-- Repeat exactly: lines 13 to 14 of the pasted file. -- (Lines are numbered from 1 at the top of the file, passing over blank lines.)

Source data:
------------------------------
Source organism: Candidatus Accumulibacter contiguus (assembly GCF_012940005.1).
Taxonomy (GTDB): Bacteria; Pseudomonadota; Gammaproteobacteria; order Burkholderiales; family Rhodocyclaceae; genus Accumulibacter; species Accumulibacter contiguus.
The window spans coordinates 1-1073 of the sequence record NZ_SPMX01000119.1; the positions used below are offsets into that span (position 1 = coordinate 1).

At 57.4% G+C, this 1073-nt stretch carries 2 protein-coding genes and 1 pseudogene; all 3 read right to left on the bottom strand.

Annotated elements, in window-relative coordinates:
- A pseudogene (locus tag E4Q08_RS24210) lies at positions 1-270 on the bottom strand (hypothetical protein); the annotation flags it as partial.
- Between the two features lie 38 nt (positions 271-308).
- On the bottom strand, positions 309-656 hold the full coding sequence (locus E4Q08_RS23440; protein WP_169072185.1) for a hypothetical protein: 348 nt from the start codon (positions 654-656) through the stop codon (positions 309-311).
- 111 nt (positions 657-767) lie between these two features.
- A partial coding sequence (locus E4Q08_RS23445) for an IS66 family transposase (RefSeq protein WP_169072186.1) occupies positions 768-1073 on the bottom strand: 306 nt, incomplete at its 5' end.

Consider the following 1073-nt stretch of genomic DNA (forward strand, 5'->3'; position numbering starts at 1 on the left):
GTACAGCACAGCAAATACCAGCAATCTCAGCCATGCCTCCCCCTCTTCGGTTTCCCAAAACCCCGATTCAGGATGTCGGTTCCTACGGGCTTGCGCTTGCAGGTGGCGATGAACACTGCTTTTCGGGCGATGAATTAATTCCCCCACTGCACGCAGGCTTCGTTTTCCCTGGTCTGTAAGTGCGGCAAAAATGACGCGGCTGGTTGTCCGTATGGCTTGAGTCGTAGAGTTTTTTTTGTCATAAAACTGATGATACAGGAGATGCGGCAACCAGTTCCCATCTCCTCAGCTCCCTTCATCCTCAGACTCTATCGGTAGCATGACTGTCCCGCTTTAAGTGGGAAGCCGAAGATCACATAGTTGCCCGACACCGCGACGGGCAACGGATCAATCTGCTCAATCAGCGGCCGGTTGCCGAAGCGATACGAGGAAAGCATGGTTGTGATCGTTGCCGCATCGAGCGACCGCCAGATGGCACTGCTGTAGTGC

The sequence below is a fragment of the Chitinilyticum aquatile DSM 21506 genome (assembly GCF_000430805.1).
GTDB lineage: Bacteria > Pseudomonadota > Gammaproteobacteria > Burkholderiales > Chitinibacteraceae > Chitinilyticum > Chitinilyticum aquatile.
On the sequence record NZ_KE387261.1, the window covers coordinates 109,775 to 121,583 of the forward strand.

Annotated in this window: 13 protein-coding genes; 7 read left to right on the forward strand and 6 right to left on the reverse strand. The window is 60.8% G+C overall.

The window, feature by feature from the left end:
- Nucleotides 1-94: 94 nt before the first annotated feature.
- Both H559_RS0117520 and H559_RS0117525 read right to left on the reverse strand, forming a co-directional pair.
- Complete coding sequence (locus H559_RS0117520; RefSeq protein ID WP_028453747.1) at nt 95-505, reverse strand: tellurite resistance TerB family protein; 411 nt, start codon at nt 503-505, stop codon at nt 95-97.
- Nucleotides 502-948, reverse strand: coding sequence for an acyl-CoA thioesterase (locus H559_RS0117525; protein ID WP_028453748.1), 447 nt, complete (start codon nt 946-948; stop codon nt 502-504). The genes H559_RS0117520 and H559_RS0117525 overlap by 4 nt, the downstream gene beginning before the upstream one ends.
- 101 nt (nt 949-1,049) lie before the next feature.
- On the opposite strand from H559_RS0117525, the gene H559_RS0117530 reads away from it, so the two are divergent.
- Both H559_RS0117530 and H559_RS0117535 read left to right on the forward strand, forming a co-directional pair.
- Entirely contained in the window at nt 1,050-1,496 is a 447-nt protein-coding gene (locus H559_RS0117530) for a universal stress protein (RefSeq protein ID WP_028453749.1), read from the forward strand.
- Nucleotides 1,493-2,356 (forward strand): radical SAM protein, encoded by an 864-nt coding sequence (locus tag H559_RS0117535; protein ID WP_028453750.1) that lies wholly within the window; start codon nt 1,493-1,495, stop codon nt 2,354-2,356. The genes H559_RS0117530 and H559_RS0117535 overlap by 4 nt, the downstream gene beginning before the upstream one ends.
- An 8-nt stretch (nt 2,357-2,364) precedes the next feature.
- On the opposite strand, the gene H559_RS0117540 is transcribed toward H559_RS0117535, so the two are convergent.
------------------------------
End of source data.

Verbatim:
The sequence below is a fragment of the Chitinilyticum aquatile DSM 21506 genome (assembly GCF_000430805.1).
GTDB lineage: Bacteria > Pseudomonadota > Gammaproteobacteria > Burkholderiales > Chitinibacteraceae > Chitinilyticum > Chitinilyticum aquatile.